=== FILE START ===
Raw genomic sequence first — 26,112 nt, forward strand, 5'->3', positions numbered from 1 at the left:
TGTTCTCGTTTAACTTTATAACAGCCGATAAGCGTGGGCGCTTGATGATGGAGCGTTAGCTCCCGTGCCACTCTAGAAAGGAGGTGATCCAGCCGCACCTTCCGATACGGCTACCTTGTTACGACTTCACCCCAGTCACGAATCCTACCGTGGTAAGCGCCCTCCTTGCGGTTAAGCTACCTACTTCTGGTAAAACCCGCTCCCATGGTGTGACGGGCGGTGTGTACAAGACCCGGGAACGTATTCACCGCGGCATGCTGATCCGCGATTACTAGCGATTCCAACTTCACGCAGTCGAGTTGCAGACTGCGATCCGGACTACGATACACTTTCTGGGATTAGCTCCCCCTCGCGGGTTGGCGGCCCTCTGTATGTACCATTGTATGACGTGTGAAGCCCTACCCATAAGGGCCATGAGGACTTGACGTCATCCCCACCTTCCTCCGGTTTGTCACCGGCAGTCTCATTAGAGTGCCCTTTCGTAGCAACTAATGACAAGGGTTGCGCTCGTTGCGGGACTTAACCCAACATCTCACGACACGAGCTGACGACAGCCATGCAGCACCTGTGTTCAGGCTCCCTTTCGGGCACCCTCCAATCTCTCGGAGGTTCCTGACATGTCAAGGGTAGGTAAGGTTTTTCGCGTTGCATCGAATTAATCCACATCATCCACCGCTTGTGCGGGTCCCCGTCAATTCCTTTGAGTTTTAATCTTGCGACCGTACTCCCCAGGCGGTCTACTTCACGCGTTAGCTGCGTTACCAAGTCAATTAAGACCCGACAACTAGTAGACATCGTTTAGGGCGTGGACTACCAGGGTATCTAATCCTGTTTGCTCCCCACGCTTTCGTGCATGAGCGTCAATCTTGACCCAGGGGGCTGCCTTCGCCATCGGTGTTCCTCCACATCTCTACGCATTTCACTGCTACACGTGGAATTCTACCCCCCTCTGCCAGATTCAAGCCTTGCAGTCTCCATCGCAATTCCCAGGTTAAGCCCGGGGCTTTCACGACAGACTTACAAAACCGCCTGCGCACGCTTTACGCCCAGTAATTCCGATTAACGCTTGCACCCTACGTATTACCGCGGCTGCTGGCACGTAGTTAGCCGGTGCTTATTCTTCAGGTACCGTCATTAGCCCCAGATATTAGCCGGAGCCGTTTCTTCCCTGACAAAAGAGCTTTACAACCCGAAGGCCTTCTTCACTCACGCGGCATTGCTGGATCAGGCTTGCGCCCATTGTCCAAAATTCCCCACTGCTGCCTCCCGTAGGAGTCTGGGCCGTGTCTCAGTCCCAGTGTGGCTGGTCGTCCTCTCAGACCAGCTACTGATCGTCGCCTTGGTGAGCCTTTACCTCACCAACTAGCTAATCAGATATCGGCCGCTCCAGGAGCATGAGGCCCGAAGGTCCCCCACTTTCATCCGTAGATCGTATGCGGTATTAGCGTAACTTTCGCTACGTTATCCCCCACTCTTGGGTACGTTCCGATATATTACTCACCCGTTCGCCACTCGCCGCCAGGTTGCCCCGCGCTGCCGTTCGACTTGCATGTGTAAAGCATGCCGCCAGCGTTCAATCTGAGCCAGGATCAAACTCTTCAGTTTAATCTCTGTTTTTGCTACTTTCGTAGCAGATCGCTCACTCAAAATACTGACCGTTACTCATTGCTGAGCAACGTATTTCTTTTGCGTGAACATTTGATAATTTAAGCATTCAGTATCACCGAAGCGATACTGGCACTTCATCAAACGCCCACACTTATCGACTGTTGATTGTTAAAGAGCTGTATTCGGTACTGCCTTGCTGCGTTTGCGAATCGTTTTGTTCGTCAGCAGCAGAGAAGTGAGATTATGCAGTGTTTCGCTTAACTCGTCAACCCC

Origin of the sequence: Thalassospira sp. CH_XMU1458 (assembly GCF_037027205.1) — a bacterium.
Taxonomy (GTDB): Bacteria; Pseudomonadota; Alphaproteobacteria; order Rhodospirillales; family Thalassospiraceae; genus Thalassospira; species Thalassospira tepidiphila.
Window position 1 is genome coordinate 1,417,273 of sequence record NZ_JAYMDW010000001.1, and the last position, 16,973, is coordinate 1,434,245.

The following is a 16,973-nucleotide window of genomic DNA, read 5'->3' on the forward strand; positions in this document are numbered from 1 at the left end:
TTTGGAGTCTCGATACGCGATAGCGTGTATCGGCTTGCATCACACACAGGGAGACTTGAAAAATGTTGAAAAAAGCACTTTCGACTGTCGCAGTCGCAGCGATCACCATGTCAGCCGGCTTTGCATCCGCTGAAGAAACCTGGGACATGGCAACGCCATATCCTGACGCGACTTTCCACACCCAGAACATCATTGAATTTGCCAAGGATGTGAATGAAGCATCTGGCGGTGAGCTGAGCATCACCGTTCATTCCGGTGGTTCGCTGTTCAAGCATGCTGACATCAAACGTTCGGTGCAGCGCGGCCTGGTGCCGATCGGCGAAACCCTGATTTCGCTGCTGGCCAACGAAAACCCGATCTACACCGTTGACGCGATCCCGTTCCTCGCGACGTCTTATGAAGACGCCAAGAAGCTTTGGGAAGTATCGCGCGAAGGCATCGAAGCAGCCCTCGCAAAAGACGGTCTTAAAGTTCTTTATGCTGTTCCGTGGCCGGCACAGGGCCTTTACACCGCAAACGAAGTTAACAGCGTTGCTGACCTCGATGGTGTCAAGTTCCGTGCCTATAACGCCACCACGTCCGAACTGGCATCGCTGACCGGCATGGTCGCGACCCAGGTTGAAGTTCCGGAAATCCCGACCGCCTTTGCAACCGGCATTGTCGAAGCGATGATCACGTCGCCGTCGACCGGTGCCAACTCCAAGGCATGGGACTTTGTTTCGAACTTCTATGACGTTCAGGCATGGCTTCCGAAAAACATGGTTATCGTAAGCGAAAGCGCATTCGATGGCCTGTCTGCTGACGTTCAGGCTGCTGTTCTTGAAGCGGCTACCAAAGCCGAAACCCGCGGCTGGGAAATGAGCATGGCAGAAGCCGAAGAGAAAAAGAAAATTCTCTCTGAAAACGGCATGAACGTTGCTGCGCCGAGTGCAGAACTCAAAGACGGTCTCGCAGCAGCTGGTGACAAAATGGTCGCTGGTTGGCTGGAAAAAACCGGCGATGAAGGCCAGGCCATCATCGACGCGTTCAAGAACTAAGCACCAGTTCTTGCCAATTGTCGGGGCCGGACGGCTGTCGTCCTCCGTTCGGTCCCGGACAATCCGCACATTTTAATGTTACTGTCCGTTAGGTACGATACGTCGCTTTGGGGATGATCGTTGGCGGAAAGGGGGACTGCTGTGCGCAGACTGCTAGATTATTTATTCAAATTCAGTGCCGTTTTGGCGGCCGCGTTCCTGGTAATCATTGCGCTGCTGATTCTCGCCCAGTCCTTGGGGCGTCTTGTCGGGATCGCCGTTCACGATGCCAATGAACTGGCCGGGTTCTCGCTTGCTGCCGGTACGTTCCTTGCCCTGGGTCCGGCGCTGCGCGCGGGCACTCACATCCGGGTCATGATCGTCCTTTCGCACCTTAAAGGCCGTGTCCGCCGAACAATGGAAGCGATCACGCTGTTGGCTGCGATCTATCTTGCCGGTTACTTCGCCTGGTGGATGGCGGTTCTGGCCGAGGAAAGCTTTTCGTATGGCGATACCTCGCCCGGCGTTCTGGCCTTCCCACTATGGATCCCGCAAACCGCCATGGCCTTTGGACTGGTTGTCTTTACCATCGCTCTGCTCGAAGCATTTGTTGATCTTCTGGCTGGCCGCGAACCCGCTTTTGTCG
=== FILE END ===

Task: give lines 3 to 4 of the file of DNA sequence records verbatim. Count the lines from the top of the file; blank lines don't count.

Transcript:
Origin of the sequence: Thalassospira sp. CH_XMU1458 (assembly GCF_037027205.1) — a bacterium.
Taxonomy (GTDB): Bacteria; Pseudomonadota; Alphaproteobacteria; order Rhodospirillales; family Thalassospiraceae; genus Thalassospira; species Thalassospira tepidiphila.